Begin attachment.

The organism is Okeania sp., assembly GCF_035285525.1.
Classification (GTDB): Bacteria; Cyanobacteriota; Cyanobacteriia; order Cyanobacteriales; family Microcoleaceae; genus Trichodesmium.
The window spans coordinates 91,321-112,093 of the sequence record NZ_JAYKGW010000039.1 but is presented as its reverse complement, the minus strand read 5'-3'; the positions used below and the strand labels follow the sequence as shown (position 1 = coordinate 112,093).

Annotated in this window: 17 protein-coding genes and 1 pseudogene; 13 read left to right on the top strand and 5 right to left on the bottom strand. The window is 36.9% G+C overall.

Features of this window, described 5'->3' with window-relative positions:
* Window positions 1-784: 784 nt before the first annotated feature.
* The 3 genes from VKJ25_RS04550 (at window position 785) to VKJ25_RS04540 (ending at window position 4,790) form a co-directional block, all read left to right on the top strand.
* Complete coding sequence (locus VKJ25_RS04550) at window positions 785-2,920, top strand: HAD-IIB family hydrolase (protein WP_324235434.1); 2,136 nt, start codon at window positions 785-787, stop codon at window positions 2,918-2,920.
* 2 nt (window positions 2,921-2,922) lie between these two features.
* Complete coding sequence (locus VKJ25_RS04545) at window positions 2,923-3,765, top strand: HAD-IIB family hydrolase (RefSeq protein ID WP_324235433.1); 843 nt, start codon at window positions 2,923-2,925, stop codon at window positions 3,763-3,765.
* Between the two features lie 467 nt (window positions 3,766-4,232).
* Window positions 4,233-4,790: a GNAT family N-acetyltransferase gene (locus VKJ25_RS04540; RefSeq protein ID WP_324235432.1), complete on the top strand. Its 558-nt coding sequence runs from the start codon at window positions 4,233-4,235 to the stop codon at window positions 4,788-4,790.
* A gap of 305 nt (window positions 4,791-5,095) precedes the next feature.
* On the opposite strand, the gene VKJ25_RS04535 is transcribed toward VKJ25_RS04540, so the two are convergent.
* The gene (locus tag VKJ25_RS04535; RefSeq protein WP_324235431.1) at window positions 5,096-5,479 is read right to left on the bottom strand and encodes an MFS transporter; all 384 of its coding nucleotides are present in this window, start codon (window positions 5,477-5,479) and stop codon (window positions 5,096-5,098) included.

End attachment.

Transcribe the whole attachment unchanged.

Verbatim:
The organism is Okeania sp., assembly GCF_035285525.1.
Classification (GTDB): Bacteria; Cyanobacteriota; Cyanobacteriia; order Cyanobacteriales; family Microcoleaceae; genus Trichodesmium.
The window spans coordinates 91,321-112,093 of the sequence record NZ_JAYKGW010000039.1 but is presented as its reverse complement, the minus strand read 5'-3'; the positions used below and the strand labels follow the sequence as shown (position 1 = coordinate 112,093).

Annotated in this window: 17 protein-coding genes and 1 pseudogene; 13 read left to right on the top strand and 5 right to left on the bottom strand. The window is 36.9% G+C overall.

Features of this window, described 5'->3' with window-relative positions:
* Window positions 1-784: 784 nt before the first annotated feature.
* The 3 genes from VKJ25_RS04550 (at window position 785) to VKJ25_RS04540 (ending at window position 4,790) form a co-directional block, all read left to right on the top strand.
* Complete coding sequence (locus VKJ25_RS04550) at window positions 785-2,920, top strand: HAD-IIB family hydrolase (protein WP_324235434.1); 2,136 nt, start codon at window positions 785-787, stop codon at window positions 2,918-2,920.
* 2 nt (window positions 2,921-2,922) lie between these two features.
* Complete coding sequence (locus VKJ25_RS04545) at window positions 2,923-3,765, top strand: HAD-IIB family hydrolase (RefSeq protein ID WP_324235433.1); 843 nt, start codon at window positions 2,923-2,925, stop codon at window positions 3,763-3,765.
* Between the two features lie 467 nt (window positions 3,766-4,232).
* Window positions 4,233-4,790: a GNAT family N-acetyltransferase gene (locus VKJ25_RS04540; RefSeq protein ID WP_324235432.1), complete on the top strand. Its 558-nt coding sequence runs from the start codon at window positions 4,233-4,235 to the stop codon at window positions 4,788-4,790.
* A gap of 305 nt (window positions 4,791-5,095) precedes the next feature.
* On the opposite strand, the gene VKJ25_RS04535 is transcribed toward VKJ25_RS04540, so the two are convergent.
* The gene (locus tag VKJ25_RS04535; RefSeq protein WP_324235431.1) at window positions 5,096-5,479 is read right to left on the bottom strand and encodes an MFS transporter; all 384 of its coding nucleotides are present in this window, start codon (window positions 5,477-5,479) and stop codon (window positions 5,096-5,098) included.